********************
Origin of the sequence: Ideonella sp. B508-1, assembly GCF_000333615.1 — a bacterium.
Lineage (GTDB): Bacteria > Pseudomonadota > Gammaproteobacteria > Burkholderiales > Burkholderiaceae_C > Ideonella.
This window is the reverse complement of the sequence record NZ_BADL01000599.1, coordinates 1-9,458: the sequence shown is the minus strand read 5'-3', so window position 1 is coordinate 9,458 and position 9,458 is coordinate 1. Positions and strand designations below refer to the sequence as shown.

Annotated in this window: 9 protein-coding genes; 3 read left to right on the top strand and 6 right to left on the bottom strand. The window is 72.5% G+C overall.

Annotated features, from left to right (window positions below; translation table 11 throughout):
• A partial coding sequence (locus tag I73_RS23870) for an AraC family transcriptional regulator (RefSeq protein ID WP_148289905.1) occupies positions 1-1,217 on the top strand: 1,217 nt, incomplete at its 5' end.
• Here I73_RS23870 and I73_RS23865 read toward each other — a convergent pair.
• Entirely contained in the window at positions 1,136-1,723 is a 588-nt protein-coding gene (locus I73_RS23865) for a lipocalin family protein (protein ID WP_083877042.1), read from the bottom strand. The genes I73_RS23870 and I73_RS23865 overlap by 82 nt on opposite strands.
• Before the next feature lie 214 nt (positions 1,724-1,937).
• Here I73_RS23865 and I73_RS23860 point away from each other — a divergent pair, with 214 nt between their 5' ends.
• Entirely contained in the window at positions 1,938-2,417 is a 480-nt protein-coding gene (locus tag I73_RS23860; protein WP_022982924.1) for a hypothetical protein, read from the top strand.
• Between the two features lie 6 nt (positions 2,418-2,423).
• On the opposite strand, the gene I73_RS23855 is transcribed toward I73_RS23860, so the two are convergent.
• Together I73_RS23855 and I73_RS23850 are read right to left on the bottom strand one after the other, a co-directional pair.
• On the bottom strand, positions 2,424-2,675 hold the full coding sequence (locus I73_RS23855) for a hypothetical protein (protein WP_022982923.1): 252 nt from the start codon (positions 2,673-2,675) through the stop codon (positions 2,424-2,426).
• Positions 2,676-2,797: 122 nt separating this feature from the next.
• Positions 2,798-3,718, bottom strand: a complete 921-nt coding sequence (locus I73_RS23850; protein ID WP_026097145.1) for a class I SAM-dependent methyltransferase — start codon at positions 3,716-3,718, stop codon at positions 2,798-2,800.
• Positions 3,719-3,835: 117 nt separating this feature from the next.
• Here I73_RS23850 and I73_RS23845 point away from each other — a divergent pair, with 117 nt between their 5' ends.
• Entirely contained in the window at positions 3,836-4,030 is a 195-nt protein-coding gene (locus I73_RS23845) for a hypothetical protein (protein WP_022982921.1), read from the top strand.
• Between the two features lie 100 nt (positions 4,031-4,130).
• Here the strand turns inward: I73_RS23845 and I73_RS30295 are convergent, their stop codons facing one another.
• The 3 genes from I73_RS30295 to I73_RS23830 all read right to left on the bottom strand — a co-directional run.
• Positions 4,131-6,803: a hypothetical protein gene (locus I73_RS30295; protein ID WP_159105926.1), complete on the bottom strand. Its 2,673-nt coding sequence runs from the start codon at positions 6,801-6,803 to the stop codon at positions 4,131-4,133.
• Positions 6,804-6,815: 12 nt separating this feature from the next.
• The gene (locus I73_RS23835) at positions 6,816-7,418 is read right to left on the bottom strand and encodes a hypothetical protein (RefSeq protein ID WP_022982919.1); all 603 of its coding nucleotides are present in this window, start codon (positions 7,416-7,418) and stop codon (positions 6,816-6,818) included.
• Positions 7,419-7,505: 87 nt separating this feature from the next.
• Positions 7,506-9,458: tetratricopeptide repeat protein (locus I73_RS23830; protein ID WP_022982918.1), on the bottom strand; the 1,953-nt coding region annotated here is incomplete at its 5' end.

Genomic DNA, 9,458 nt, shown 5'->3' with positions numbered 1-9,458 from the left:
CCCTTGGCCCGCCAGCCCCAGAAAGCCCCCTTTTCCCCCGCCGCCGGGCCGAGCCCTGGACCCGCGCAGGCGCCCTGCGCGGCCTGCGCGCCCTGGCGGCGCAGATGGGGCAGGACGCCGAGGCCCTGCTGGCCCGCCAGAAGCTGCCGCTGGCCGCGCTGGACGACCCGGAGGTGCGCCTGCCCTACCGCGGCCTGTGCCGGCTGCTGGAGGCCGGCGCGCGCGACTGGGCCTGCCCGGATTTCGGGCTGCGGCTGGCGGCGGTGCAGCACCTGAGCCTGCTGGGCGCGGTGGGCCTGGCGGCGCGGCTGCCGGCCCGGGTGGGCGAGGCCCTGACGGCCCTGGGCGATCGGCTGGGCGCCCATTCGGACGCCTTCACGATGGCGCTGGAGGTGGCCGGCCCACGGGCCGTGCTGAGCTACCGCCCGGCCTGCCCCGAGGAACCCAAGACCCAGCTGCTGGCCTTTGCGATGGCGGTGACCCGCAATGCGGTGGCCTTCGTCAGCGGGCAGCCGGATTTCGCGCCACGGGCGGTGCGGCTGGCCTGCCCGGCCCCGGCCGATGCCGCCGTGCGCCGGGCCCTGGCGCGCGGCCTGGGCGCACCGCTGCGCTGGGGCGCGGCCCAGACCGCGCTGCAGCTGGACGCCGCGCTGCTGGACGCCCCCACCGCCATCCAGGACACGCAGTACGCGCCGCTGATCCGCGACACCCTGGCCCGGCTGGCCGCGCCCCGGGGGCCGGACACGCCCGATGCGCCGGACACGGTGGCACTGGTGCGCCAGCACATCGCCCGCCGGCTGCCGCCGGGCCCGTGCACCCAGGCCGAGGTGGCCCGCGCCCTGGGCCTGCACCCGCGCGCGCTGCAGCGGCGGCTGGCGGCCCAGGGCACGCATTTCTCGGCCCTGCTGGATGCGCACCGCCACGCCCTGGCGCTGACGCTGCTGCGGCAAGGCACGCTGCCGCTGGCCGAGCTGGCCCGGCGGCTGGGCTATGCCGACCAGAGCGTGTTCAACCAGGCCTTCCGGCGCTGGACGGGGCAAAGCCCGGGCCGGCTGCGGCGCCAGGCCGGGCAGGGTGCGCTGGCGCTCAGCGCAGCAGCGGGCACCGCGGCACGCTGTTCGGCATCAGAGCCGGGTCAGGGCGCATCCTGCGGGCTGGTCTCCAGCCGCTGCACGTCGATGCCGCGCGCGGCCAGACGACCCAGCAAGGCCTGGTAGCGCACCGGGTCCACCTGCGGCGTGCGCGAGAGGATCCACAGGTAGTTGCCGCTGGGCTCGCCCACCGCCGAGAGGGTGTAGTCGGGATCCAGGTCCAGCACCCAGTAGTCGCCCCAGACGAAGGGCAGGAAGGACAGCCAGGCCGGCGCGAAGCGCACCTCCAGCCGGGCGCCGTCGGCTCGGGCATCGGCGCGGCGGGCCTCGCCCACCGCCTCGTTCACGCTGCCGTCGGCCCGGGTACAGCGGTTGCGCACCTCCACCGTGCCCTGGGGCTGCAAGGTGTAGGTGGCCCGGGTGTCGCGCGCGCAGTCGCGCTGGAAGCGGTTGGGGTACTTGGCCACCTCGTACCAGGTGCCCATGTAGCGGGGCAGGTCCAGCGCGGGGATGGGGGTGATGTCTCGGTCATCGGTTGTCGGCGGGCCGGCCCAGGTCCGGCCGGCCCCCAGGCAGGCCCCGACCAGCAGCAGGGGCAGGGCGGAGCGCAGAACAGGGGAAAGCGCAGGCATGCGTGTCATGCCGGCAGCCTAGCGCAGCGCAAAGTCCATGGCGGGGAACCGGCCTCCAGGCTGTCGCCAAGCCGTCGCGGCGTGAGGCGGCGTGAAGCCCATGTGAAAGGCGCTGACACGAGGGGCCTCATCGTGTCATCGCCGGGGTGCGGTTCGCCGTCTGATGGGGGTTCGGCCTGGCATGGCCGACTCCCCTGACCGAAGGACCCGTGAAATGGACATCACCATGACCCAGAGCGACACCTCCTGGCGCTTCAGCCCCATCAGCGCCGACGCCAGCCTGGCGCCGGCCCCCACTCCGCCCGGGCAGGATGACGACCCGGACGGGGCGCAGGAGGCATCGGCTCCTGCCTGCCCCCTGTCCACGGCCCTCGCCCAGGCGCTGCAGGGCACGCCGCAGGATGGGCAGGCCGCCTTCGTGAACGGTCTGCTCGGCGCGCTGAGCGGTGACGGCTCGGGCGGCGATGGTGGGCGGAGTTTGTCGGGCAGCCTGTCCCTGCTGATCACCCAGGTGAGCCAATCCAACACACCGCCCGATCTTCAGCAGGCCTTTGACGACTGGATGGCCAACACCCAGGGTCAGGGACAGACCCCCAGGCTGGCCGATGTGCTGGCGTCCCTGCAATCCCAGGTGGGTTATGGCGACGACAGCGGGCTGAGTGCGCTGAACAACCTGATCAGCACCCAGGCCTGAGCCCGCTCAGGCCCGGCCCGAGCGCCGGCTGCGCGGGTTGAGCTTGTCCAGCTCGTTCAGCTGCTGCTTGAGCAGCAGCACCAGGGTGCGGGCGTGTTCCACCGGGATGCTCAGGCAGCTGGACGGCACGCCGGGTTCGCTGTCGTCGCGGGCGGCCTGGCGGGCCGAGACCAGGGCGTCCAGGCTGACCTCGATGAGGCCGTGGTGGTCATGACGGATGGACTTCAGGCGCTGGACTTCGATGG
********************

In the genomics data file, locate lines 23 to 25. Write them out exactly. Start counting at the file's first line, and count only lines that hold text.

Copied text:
• The 3 genes from I73_RS30295 to I73_RS23830 all read right to left on the bottom strand — a co-directional run.
• Positions 4,131-6,803: a hypothetical protein gene (locus I73_RS30295; protein ID WP_159105926.1), complete on the bottom strand. Its 2,673-nt coding sequence runs from the start codon at positions 6,801-6,803 to the stop codon at positions 4,131-4,133.
• Positions 6,804-6,815: 12 nt separating this feature from the next.